3. Responsibility for One Another

The calculations and decisions we each make on a daily basis to navigate the pandemic are highly personalized, and can often be wrapped up in strong emotions. In order to bring together a new community for 9 days we needed to establish an understanding in the group that we would all be responsible for one another and follow the same rules. 

Some were vaccinated while others were not. Some attendees had underlying health challenges that increased their risk, and others would be returning home to family members at risk. The stakes for our protocols were not trivial. 

The message to the Fellows was clear. If we didn’t follow the protocols someone might get sick, and if it became clear to us that there was probable viral spread on campus we would shut down the program. It would bring an end to the beautiful experience they were having, and more significantly put people they loved at risk of illness. They took this message to heart, and we got no significant pushback to the COVID protocols. 

4. Err on the side of caution

Over the course of a two-week span, our seminar attendees took multiple PCR/NAAT COVID tests. To many this seemed excessive and there’s no question that we were being very cautious. There was a significant expense to this much testing, and there was the small risk that a false positive could really complicate things, but we felt that extra precautions such as this would give us the confidence to move forward with the program. 

So much work went into making this seminar a reality, and to imagine that it could have to shut down in the first couple of days because we didn’t do enough testing, or because we hadn’t asked those flying to take on strict precautions, or because we hadn’t arranged for transportation with lots of extra seats and ventilation, was something we didn’t want to face.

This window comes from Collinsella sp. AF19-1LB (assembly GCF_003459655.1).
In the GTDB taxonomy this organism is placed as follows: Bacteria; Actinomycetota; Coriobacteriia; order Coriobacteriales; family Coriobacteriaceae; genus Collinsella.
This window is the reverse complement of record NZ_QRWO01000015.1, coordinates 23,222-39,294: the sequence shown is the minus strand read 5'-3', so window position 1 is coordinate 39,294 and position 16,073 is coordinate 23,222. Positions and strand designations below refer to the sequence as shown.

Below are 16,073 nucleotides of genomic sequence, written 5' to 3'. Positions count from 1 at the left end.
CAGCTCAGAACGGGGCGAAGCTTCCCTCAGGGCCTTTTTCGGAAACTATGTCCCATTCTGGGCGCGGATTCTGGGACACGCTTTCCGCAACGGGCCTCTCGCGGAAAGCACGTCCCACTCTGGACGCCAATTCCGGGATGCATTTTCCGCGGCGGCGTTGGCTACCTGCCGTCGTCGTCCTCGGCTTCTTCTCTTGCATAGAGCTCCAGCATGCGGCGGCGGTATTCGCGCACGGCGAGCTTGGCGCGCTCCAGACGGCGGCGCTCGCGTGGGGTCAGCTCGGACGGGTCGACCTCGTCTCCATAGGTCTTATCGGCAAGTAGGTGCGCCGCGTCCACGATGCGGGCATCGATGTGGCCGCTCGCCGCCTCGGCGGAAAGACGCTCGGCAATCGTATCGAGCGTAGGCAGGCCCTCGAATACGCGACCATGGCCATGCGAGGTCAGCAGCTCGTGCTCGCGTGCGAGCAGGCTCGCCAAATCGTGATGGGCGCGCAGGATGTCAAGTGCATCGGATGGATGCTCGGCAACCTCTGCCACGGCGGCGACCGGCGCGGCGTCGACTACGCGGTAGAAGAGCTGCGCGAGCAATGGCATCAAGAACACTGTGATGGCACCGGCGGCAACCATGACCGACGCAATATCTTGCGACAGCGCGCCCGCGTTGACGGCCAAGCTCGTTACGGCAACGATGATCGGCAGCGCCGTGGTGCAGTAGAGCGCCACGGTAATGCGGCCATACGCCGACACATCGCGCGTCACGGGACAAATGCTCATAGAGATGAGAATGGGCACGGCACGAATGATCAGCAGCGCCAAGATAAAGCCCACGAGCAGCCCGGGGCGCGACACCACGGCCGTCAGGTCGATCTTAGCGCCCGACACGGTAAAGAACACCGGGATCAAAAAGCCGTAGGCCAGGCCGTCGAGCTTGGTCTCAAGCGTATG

Our approach was that we were going to do everything reasonable to create a safe environment because we knew it would all be worth it to have the group together, studying, bonding and basking in one another’s company. 

5. Make sure to pause and enjoy it

After so many months of preparation and planning, being onsite with the Fellows was almost surreal. Seeing the emotional moments when Fellows first met one another at Isabella Freedman was breathtaking. Of course the work of COVID risk mitigation didn’t stop when the Fellows arrived on campus. The staff had a role in reminding everyone to follow the protocols, oversee the COVID testing, check on people’s symptoms and so much more. The staff team (themselves all vaccinated) had their own health and safety to think about, and were working under strict COVID restrictions for a longer uninterrupted period than they had before. 

Despite all that, it was crucial to take a step back and marvel at what we had accomplished. To watch the Fellows head off into the woods for a hike, or to pair off for chavruta text study. To participate in a Fellow-led “mikvah” ceremony dipping our toes in the lake, or to sit around the campfire singing both classics and contemporary hits. 

Whenever you first return to in-person programming it will feel weird and different. It might feel stressful and fill you with anxiety. You might be scared or giddy. Whatever emotions you have, make sure to settle yourself, look around, and enjoy what you’ve been able to accomplish. 

It’s been just a couple of weeks since our seminar ended and we’re onto the next program. With the confidence and lessons gained in running our Spring seminar we look ahead to the Summer Seminar for our next cohort of Fellows. This time it will be four weeks at Isabella Freedman and I can’t wait! 

Aaron Steinberg is the deputy director of the Bronfman Fellowship. He lives in White Plains, NY.